Home cooks have to be a careful when it comes to a cookbook written by a restaurant chef. There often can be a disconnect between what it takes to get restaurant food onto our home tables when we don't have exotic ingredients flown to our doors and a dozen employees to prep them, not to mention years of professional training and the extraordinarily high btu's of a huge, multi-burner professional stove. So when I picked up San Francisco chef Mitch Rosenthal's new cookbook Cooking My Way Back Home, I'll admit I was a little cautious. Was this going to be one of those books that frustrated me with hours of prep work, and too many ingredients and complicated techniques? Read on for what I discovered.
It seems like this is a good year for mushrooms, at least in Northern California. In Berkeley, you can find heaps of delicious looking wild mushrooms at fairly reasonable prices, especially chanterelles, which come in many colors (white, yellow, black.) But what caught my eye recently is the oddly named Fried Chicken Mushroom. Is it true? Does it really taste like fried chicken? At $8.99 a pound, I picked up a small handful for around $2, and took them back to my kitchen to find out.
Have you ever heard of the staff meal, the ritual in which a restaurant's staff will sit down together for a meal before they open for service? If you're like me, you might find yourself a little envious of that meal and curious, too, about what they eat. Marissa Guggiana must have been interested as well, because she sought out restaurants that took their staff meals seriously and paid them a visit, leaving with a handful of recipes and photos to share with us in her new book Off the Menu: Staff Meals from America's Top Restaurants.
If you've ever flown into or out of the San Francisco airport, you have probably looked out the window and wondered about those weird red ponds scattered along the edge of the Bay. Wonder no more: they're sea salt harvesting ponds!
I was recently invited along on Diamond Crystal Salt's annual sea salt harvest right here in the San Francisco Bay. Let me tell you, it was a fascinating trip from Bay to box. Oh, and why the startling red color in those ponds? You'll never guess.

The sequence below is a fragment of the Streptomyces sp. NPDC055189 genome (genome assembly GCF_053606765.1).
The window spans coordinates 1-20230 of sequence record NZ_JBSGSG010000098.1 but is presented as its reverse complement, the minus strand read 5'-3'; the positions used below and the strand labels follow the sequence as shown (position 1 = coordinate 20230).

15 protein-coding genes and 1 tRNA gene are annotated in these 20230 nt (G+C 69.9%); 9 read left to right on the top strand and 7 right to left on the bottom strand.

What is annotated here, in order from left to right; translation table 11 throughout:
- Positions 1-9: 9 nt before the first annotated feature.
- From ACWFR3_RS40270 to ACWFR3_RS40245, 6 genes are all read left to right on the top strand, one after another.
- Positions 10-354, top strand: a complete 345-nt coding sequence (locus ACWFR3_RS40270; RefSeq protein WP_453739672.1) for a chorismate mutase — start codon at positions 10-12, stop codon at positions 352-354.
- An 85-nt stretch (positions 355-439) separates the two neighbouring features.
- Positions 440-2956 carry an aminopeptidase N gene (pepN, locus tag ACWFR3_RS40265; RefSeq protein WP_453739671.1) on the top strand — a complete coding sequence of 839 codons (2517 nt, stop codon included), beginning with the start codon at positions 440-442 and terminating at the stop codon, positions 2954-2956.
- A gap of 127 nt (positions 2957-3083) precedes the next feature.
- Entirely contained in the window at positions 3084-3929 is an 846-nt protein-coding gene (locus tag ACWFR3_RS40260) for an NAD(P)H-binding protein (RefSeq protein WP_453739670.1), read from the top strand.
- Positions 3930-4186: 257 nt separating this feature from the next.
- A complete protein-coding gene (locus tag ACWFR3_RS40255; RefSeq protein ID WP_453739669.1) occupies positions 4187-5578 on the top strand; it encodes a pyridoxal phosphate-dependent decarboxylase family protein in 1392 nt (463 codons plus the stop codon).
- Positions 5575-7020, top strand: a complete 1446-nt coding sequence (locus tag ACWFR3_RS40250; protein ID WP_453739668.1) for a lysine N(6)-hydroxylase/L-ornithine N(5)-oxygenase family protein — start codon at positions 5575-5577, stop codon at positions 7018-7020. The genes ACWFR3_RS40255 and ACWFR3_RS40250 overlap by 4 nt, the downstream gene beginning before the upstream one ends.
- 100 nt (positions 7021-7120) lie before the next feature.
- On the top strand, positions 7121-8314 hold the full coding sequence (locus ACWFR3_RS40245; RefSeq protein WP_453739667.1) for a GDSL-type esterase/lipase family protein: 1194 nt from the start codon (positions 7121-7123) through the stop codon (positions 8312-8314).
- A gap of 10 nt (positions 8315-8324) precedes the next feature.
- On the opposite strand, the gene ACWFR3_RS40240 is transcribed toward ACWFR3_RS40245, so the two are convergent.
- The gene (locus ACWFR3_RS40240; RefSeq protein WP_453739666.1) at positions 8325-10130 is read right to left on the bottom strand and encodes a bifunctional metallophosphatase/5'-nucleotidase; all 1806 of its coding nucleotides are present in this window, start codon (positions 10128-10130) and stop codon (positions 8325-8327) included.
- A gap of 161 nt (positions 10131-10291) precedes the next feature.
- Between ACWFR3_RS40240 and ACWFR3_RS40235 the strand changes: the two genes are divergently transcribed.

Bi-Rite Market is a well-known San Francisco grocery store located on 18th Street, just down the block from Tartine Bakery and Delfina Restaurant. Across the street, Bi-Rite Creamery is equally famous and if you ever get a craving for salty caramel ice cream, plan on standing in line, a very long line. (Even if it's foggy and 54 degrees and you're wearing sweaters and scarves, you will stand in line.)
So what's a grocery store in San Francisco doing with a cookbook and why should you care? Take a peek at that lovely cake pictured above and then read on for my review.
While chocolate and cheese are an unusual pairing, they're not as mutually exclusive as one would think. Consider chocolate cheesecake or the chocolate drizzled on cannoli, for example. This dessert, which pairs a wedge of double creme cheese with squares of dark chocolate and dead ripe figs, takes this concept to a whole new level. So simple, yet at the same time sophisticated and, well, pretty sexy, too.
Do you know where the apple you are biting into comes from? Is it sprayed with pesticides? Does it come from a box labeled "organically grown," and are you willing to pay a premium for it?
Chef Brian from Trellis, a restaurant in Kirkland, WA, knows exactly where the bulk of his ingredients come from. Why? Because he grows most of it himself. He planted and tends to a 10-acre farm, a place where farming and cooking practices seamlessly intertwine. Cooking through the seasons, cooking with what's at hand — Brian can inspire us home cooks in all these areas.
Have you tasted a berry grown from the soils of Oregon? Chances are you have — about 60 percent of blueberries and blackberries (and marionberries if you're lucky!) come from Oregon farms. With our Northwest climate of cloudiness punctuated by bright bursts of heat, conditions are perfect for the ripest and juiciest of berries. Join farmer Phil and I as we tour a few farms and visit with a local cannery, Oregon Fruit. See more photos below:
On a brilliantly sunny Sunday afternoon in Seattle, we hit up the Ballard Farmers Market, strolling through the tree-lined street, learning about the region's seasonal specialties and sampling an impressive variety of artisan foods. There were sweet cherries and strawberries, curlicue garlic scapes, and the most incredible caramels we've ever tasted…